At one point in the year English went up to Haith during a shootaround and suggested the team make a change in their rover set following a loss to Kansas State, and Haith agreed.
“When we would get into that set,” he explains, “Matt Pressey would be the scorer in the rover set, and me and Ricardo Ratliffe would be screening for him. After we lost to Kansas State, our next game was at Iowa State and I went to Coach Haith to talk about our rover set in shootaround before the game and asked why didn’t he put Matt as one of the screeners and let me be the rover scorer, and Coach said he was thinking the exact same thing last night, and we ended up doing it in that game and we did it against Iowa State each time. It was so good to have a coaching staff that was really open to adjustments.”
In addition to doing prep work before the game, English was constantly in communication with his coaches and teammates during the game whether it’d be calling out picks or echoing the opponents’ offensive calls to the bench so the coaching staff could diagram what they ran on certain sets. And if Mizzou got burned, the coaches would diagram how to counteract next time. English’s leadership on the floor, combined with the willingness of the players to buy into Haith’s system, is what allowed Mizzou and English personally to have such success this season despite deploying a very small and unconventional lineup.
Unfortunately the season ended in the first round of the NCAA Tournament with a loss to Norfolk State, but English has not stopped playing.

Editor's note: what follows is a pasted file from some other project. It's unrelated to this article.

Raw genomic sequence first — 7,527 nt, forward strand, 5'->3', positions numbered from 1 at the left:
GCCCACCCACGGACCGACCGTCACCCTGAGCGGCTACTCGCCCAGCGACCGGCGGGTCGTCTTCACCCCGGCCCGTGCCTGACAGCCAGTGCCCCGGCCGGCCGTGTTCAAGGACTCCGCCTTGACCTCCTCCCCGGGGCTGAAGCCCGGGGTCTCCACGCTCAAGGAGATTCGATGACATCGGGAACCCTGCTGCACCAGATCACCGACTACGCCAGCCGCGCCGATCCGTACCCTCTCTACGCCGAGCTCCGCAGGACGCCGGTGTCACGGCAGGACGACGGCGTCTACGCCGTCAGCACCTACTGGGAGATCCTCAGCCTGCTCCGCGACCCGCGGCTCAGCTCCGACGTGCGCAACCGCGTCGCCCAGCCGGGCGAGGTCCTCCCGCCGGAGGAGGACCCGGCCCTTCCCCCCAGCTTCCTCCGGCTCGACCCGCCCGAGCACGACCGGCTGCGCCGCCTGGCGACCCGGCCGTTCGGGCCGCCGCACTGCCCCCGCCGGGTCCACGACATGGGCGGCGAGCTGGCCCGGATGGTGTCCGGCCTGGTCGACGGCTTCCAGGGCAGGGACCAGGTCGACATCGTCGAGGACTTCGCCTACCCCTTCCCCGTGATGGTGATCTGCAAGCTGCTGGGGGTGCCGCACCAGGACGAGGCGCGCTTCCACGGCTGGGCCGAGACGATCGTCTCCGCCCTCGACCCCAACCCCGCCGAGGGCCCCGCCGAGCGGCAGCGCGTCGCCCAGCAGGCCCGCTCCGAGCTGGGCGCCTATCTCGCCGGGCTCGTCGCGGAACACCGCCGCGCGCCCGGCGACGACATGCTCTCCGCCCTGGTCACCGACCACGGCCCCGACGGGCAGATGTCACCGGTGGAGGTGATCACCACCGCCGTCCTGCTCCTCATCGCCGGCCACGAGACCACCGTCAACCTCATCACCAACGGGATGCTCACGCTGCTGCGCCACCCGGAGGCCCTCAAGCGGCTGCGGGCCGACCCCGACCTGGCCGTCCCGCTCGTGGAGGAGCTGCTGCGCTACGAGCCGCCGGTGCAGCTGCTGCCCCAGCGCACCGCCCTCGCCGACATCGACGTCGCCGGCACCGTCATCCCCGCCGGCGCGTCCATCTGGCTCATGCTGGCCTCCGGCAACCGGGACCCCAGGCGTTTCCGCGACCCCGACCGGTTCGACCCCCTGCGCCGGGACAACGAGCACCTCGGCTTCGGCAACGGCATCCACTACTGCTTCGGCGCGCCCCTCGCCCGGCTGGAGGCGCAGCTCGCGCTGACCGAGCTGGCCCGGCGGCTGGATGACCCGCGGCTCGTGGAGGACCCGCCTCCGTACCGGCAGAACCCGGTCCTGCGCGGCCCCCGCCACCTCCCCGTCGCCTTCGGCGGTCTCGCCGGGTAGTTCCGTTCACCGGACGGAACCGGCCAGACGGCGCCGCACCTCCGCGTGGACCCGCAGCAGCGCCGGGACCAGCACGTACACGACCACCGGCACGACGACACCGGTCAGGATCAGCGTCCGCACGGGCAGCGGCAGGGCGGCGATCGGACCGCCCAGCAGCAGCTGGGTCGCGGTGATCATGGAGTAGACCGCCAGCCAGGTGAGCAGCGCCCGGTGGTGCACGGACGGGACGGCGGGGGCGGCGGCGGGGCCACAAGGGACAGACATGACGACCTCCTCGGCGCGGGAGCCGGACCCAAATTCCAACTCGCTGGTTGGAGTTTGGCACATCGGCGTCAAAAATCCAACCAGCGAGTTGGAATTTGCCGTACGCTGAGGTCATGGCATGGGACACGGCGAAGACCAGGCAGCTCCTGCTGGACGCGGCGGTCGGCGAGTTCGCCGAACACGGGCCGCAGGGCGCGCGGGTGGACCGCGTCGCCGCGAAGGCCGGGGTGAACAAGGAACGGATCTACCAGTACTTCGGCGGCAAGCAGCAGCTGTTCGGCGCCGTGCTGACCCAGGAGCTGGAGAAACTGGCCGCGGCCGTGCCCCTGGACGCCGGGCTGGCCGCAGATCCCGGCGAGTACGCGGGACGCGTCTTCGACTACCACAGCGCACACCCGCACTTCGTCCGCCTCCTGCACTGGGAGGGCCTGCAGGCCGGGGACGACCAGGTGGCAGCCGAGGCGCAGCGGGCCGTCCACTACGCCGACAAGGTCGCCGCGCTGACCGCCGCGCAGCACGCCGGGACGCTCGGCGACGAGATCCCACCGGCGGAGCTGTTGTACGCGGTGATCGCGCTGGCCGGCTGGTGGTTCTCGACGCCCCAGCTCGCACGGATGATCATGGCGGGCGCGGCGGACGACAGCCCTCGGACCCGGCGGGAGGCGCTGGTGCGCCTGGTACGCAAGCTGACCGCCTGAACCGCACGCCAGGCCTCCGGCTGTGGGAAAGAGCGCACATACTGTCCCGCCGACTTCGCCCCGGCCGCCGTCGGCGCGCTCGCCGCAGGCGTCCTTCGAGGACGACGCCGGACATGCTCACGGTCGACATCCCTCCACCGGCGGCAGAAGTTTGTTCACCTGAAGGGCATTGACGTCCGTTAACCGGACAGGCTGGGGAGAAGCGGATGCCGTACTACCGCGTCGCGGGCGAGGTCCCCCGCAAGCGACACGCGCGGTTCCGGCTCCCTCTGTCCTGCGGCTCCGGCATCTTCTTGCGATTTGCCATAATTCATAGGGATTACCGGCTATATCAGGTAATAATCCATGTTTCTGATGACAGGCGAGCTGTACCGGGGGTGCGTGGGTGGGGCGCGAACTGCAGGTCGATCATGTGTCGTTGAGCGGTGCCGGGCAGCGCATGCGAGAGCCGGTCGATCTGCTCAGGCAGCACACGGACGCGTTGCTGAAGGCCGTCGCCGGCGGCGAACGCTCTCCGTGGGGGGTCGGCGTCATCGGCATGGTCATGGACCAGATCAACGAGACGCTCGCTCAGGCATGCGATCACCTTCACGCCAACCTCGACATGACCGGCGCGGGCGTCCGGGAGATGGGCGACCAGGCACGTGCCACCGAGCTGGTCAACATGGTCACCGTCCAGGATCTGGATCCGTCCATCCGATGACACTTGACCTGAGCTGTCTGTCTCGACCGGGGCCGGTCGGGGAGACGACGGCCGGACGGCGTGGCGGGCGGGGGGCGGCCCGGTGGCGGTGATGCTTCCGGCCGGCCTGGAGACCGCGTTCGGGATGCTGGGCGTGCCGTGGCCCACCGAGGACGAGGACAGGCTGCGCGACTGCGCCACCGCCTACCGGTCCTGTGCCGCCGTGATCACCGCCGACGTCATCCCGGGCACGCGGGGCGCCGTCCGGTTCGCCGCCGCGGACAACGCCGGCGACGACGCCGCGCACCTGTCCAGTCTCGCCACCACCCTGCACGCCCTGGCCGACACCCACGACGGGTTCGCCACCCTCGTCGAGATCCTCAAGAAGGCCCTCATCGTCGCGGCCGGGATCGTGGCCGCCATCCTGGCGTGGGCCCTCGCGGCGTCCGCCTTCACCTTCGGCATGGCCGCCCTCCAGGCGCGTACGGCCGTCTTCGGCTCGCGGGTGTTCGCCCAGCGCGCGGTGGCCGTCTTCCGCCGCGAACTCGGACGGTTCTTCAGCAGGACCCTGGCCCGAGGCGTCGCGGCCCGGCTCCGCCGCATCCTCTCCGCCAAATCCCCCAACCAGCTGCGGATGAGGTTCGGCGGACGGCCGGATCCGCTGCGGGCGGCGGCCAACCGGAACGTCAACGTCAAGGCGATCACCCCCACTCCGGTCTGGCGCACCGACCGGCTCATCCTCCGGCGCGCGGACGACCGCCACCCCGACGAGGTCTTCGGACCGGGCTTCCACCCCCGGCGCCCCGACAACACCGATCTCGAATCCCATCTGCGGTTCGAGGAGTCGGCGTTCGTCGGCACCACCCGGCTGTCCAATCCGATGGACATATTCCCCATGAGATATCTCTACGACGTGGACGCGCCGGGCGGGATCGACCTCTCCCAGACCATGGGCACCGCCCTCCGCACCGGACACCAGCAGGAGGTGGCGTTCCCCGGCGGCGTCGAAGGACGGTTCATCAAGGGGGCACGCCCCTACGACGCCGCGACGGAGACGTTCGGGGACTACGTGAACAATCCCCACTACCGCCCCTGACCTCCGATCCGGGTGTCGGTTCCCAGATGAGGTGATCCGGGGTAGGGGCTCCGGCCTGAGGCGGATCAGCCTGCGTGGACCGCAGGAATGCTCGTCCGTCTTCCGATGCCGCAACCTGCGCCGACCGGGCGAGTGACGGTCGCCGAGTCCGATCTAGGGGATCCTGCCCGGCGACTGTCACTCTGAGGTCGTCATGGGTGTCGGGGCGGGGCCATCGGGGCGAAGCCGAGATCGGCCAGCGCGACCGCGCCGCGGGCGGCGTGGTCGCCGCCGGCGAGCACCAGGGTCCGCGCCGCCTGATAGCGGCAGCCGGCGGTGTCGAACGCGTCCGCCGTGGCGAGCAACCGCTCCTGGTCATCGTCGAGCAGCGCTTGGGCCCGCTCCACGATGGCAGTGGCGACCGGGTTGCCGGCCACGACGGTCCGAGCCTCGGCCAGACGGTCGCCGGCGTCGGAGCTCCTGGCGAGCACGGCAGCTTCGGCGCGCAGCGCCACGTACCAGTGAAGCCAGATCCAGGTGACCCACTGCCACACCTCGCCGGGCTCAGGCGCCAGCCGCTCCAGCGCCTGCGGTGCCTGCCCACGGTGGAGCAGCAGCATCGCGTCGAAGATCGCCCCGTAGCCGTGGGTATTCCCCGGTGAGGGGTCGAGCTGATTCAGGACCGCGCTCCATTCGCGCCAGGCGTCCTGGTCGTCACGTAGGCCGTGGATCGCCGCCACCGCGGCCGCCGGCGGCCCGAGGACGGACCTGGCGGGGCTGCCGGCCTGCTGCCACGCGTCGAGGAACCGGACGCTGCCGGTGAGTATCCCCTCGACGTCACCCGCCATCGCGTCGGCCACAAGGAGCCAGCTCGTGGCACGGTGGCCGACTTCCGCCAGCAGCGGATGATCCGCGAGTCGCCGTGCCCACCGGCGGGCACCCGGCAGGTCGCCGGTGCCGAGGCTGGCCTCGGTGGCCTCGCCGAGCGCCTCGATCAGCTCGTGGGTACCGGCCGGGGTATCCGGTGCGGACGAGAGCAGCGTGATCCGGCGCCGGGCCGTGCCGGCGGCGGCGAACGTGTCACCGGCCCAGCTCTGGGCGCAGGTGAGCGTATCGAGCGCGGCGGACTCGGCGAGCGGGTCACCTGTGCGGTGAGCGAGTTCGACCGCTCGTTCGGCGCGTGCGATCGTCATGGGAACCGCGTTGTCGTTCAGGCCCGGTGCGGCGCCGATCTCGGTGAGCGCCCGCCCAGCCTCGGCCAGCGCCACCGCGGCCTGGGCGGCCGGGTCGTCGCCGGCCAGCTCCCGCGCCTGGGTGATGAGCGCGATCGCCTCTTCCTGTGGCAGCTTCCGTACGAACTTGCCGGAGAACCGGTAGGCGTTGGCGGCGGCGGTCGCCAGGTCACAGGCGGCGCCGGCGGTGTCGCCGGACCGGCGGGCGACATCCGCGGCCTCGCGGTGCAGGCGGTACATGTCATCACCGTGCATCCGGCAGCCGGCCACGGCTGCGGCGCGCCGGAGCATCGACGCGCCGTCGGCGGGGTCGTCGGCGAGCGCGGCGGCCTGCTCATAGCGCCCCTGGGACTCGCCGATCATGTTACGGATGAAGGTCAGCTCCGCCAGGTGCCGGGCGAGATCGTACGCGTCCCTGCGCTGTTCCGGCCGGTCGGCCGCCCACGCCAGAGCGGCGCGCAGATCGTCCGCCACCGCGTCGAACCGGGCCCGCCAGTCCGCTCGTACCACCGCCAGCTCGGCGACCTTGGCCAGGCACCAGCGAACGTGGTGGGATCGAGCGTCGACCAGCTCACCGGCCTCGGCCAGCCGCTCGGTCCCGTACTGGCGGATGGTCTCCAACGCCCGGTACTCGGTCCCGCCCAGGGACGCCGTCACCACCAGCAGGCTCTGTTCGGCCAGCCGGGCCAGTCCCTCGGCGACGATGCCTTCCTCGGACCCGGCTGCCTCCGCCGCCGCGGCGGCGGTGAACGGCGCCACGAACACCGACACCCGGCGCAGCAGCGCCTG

Last week, he attended the Portsmouth Invitational Tournament (PIT) in Portsmouth, Virginia. The tournament is held for the nation’s top seniors to give them exposure to NBA scouts one last time before the draft process starts up. Recent PIT participants include Jeremy Lin and Chicago’s Jimmy Butler, but many seniors choose to blow off the event, claiming they don’t need the exposure. English relished the opportunity to compete.
“I felt like I had a pretty good year and I met with some agents who said I didn’t have to go,” English says, “but when I signed with Leon Rose he told me I should go. He said it shows that you like to compete and you are not ducking anything and that you want to put your best foot forward in front of those teams. I know ‘out of sight, out of mind’ is definitely true with a lot of things in life and I didn’t want our first round loss to be the last thing NBA scouts remembered me by. So I was really excited to get down there and compete, play well and meet with some teams. It was a really good decision and I’m thrilled I went.”
NBA teams are likely thrilled English went as well. During the tournament he averaged 18 points per game while playing point guard, yes point guard, for his team. Without a point guard on their roster, English volunteered to play the position so Ashton Gibbs and Juan Fernandez could play in their natural roles off the ball. This decision shows just how high English’s basketball IQ is, going from playing the four all season long to playing point guard on a team he had never played with before.
At one point during the tournament, when his team was struggling to score and stagnant offensively, English called a timeout and drew up a play they ran at Missouri. It got the team a bucket.
Upon leaving Portsmouth, English went back to Missouri to finish up his coursework and continue his training with Tibaldi. However, just like he did this season, much of English’s training involves watching NBA games and studying players in the league. That’s where he plans on being next season.
“Now when I’m watching NBA games, I’m studying,” he says. “I’m learning things I can do offensively and things that teams like to do offensively and I’m learning how I can stop guys defensively. I’m watching it as a student because I definitely plan on being in the league next year.”
How important is it in basketball to watch film?
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